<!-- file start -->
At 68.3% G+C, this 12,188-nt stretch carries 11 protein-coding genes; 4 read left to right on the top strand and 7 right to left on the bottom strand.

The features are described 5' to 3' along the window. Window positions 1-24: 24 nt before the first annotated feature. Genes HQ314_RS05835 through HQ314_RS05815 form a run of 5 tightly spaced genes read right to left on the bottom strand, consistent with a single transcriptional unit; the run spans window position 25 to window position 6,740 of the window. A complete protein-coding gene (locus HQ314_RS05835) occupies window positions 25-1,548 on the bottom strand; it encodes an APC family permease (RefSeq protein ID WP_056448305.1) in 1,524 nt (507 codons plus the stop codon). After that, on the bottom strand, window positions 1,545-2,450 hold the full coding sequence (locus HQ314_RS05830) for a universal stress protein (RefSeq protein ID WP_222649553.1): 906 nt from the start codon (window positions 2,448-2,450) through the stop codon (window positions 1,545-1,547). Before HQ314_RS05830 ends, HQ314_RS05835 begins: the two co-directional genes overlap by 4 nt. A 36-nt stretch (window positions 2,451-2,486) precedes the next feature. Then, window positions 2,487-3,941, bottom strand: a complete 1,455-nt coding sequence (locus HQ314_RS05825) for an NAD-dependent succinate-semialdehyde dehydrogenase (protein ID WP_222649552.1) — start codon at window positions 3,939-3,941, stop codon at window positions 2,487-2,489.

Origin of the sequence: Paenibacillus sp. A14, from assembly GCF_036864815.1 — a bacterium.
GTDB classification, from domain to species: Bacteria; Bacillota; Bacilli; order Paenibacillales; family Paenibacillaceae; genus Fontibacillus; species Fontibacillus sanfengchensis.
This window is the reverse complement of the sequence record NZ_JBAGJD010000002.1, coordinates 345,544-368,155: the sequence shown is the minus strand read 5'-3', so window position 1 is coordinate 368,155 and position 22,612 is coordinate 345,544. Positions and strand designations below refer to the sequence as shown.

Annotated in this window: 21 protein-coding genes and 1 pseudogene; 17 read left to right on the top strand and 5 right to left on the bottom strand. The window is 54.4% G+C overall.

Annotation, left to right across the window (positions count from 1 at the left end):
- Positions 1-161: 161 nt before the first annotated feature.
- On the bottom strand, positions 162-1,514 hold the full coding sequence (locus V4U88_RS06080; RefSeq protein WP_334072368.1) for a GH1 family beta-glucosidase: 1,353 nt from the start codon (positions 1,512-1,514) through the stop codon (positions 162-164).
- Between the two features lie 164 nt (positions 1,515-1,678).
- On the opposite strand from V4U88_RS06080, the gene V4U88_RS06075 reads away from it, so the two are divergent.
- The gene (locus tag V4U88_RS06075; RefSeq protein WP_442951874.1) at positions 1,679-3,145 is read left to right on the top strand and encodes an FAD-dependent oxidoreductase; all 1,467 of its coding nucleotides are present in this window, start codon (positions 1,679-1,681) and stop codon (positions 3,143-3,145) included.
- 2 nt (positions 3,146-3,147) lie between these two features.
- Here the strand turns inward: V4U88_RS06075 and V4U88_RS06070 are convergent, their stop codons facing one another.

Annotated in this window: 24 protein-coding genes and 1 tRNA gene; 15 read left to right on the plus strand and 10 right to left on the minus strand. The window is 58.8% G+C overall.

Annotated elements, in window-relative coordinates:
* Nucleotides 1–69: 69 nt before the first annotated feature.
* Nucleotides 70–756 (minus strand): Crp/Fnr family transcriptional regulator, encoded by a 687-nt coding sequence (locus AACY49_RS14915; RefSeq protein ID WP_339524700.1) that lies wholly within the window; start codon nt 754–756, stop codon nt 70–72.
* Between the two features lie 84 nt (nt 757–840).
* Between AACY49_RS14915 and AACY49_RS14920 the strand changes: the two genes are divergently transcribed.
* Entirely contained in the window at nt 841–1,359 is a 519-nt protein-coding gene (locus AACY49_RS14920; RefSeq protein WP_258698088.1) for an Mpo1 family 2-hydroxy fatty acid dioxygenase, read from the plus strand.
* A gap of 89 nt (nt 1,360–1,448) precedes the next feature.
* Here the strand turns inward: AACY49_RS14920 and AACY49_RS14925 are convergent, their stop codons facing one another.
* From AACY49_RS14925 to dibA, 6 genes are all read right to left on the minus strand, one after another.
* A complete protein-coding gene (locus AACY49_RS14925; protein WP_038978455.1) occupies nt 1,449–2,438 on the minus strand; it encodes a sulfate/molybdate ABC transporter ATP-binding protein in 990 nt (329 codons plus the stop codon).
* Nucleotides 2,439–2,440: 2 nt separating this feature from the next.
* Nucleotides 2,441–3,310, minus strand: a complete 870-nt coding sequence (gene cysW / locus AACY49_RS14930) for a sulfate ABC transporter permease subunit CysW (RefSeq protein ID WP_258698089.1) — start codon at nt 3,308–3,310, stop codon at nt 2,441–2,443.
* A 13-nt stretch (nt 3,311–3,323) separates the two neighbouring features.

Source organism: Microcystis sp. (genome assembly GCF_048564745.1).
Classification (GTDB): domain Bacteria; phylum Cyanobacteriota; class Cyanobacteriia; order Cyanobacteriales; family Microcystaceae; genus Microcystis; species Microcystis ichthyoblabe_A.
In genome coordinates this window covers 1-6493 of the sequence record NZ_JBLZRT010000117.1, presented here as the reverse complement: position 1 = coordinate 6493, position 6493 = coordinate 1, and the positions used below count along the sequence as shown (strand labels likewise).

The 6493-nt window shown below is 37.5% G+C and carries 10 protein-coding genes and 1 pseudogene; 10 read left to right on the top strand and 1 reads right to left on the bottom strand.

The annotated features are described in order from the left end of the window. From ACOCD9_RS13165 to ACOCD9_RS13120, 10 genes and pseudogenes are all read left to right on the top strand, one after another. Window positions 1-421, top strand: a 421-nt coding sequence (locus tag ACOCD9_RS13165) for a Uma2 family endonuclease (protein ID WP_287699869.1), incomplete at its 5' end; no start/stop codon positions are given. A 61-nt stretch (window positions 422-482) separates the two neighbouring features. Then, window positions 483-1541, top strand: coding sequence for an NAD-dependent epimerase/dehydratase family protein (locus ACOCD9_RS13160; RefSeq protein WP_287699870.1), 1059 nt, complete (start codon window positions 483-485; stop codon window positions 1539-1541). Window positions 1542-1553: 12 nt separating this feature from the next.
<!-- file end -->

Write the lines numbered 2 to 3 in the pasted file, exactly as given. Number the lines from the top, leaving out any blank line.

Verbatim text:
The features are described 5' to 3' along the window. Window positions 1-24: 24 nt before the first annotated feature. Genes HQ314_RS05835 through HQ314_RS05815 form a run of 5 tightly spaced genes read right to left on the bottom strand, consistent with a single transcriptional unit; the run spans window position 25 to window position 6,740 of the window. A complete protein-coding gene (locus HQ314_RS05835) occupies window positions 25-1,548 on the bottom strand; it encodes an APC family permease (RefSeq protein ID WP_056448305.1) in 1,524 nt (507 codons plus the stop codon). After that, on the bottom strand, window positions 1,545-2,450 hold the full coding sequence (locus HQ314_RS05830) for a universal stress protein (RefSeq protein ID WP_222649553.1): 906 nt from the start codon (window positions 2,448-2,450) through the stop codon (window positions 1,545-1,547). Before HQ314_RS05830 ends, HQ314_RS05835 begins: the two co-directional genes overlap by 4 nt. A 36-nt stretch (window positions 2,451-2,486) precedes the next feature. Then, window positions 2,487-3,941, bottom strand: a complete 1,455-nt coding sequence (locus HQ314_RS05825) for an NAD-dependent succinate-semialdehyde dehydrogenase (protein ID WP_222649552.1) — start codon at window positions 3,939-3,941, stop codon at window positions 2,487-2,489.

Origin of the sequence: Paenibacillus sp. A14, from assembly GCF_036864815.1 — a bacterium.